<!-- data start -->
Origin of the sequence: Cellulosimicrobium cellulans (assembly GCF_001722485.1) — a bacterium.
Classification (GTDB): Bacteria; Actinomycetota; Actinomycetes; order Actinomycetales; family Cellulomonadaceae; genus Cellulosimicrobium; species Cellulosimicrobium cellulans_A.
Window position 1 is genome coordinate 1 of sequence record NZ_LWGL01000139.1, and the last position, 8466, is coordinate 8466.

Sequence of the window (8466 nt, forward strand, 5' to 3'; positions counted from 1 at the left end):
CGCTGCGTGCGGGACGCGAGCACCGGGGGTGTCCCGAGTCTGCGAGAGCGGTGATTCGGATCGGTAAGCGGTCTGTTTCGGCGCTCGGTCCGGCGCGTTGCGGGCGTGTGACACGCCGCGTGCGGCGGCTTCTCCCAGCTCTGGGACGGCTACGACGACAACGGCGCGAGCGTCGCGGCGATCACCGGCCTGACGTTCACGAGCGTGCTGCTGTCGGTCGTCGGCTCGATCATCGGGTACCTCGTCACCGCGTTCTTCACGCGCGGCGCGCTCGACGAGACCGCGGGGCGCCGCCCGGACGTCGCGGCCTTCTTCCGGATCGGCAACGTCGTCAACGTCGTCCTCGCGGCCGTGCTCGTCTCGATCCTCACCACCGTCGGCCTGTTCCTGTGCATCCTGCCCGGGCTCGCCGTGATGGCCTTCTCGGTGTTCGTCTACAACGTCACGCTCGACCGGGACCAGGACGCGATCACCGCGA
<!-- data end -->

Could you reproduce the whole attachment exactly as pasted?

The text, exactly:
Origin of the sequence: Cellulosimicrobium cellulans (assembly GCF_001722485.1) — a bacterium.
Classification (GTDB): Bacteria; Actinomycetota; Actinomycetes; order Actinomycetales; family Cellulomonadaceae; genus Cellulosimicrobium; species Cellulosimicrobium cellulans_A.
Window position 1 is genome coordinate 1 of sequence record NZ_LWGL01000139.1, and the last position, 8466, is coordinate 8466.

Sequence of the window (8466 nt, forward strand, 5' to 3'; positions counted from 1 at the left end):
CGCTGCGTGCGGGACGCGAGCACCGGGGGTGTCCCGAGTCTGCGAGAGCGGTGATTCGGATCGGTAAGCGGTCTGTTTCGGCGCTCGGTCCGGCGCGTTGCGGGCGTGTGACACGCCGCGTGCGGCGGCTTCTCCCAGCTCTGGGACGGCTACGACGACAACGGCGCGAGCGTCGCGGCGATCACCGGCCTGACGTTCACGAGCGTGCTGCTGTCGGTCGTCGGCTCGATCATCGGGTACCTCGTCACCGCGTTCTTCACGCGCGGCGCGCTCGACGAGACCGCGGGGCGCCGCCCGGACGTCGCGGCCTTCTTCCGGATCGGCAACGTCGTCAACGTCGTCCTCGCGGCCGTGCTCGTCTCGATCCTCACCACCGTCGGCCTGTTCCTGTGCATCCTGCCCGGGCTCGCCGTGATGGCCTTCTCGGTGTTCGTCTACAACGTCACGCTCGACCGGGACCAGGACGCGATCACCGCGA